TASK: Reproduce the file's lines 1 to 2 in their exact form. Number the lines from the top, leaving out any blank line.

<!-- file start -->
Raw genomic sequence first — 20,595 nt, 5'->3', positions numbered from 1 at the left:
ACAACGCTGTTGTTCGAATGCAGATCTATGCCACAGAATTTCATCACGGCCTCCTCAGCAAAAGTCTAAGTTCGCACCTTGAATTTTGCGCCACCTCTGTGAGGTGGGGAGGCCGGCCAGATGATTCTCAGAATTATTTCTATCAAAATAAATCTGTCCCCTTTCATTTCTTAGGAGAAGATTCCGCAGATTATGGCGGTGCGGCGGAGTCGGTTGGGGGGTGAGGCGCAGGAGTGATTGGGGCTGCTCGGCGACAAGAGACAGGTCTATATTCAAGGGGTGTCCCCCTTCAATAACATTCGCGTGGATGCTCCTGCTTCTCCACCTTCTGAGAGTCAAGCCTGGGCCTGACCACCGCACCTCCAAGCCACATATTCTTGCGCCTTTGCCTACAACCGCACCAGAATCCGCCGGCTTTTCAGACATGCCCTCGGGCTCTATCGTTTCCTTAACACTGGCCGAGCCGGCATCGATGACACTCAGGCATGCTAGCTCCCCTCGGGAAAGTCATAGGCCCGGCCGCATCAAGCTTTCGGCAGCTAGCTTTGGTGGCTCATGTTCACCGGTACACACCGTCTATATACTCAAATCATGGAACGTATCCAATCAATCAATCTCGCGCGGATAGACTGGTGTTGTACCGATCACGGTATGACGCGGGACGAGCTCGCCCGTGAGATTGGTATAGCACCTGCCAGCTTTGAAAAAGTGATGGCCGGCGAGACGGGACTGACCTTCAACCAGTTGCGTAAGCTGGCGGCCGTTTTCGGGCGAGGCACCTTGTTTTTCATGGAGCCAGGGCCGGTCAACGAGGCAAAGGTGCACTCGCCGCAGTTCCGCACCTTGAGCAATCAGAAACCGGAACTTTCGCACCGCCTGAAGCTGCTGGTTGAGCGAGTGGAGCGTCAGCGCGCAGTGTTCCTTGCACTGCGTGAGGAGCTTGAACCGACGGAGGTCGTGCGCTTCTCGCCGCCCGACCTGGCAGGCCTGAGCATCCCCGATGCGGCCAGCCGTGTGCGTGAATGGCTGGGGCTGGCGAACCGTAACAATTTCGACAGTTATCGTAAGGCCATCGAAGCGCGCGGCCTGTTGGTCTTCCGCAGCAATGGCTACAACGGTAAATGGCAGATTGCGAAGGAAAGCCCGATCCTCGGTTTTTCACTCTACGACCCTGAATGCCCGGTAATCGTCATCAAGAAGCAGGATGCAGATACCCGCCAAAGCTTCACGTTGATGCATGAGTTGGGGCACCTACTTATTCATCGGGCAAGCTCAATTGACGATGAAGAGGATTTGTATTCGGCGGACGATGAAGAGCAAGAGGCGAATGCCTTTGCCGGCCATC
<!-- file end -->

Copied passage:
Raw genomic sequence first — 20,595 nt, 5'->3', positions numbered from 1 at the left:
ACAACGCTGTTGTTCGAATGCAGATCTATGCCACAGAATTTCATCACGGCCTCCTCAGCAAAAGTCTAAGTTCGCACCTTGAATTTTGCGCCACCTCTGTGAGGTGGGGAGGCCGGCCAGATGATTCTCAGAATTATTTCTATCAAAATAAATCTGTCCCCTTTCATTTCTTAGGAGAAGATTCCGCAGATTATGGCGGTGCGGCGGAGTCGGTTGGGGGGTGAGGCGCAGGAGTGATTGGGGCTGCTCGGCGACAAGAGACAGGTCTATATTCAAGGGGTGTCCCCCTTCAATAACATTCGCGTGGATGCTCCTGCTTCTCCACCTTCTGAGAGTCAAGCCTGGGCCTGACCACCGCACCTCCAAGCCACATATTCTTGCGCCTTTGCCTACAACCGCACCAGAATCCGCCGGCTTTTCAGACATGCCCTCGGGCTCTATCGTTTCCTTAACACTGGCCGAGCCGGCATCGATGACACTCAGGCATGCTAGCTCCCCTCGGGAAAGTCATAGGCCCGGCCGCATCAAGCTTTCGGCAGCTAGCTTTGGTGGCTCATGTTCACCGGTACACACCGTCTATATACTCAAATCATGGAACGTATCCAATCAATCAATCTCGCGCGGATAGACTGGTGTTGTACCGATCACGGTATGACGCGGGACGAGCTCGCCCGTGAGATTGGTATAGCACCTGCCAGCTTTGAAAAAGTGATGGCCGGCGAGACGGGACTGACCTTCAACCAGTTGCGTAAGCTGGCGGCCGTTTTCGGGCGAGGCACCTTGTTTTTCATGGAGCCAGGGCCGGTCAACGAGGCAAAGGTGCACTCGCCGCAGTTCCGCACCTTGAGCAATCAGAAACCGGAACTTTCGCACCGCCTGAAGCTGCTGGTTGAGCGAGTGGAGCGTCAGCGCGCAGTGTTCCTTGCACTGCGTGAGGAGCTTGAACCGACGGAGGTCGTGCGCTTCTCGCCGCCCGACCTGGCAGGCCTGAGCATCCCCGATGCGGCCAGCCGTGTGCGTGAATGGCTGGGGCTGGCGAACCGTAACAATTTCGACAGTTATCGTAAGGCCATCGAAGCGCGCGGCCTGTTGGTCTTCCGCAGCAATGGCTACAACGGTAAATGGCAGATTGCGAAGGAAAGCCCGATCCTCGGTTTTTCACTCTACGACCCTGAATGCCCGGTAATCGTCATCAAGAAGCAGGATGCAGATACCCGCCAAAGCTTCACGTTGATGCATGAGTTGGGGCACCTACTTATTCATCGGGCAAGCTCAATTGACGATGAAGAGGATTTGTATTCGGCGGACGATGAAGAGCAAGAGGCGAATGCCTTTGCCGGCCATC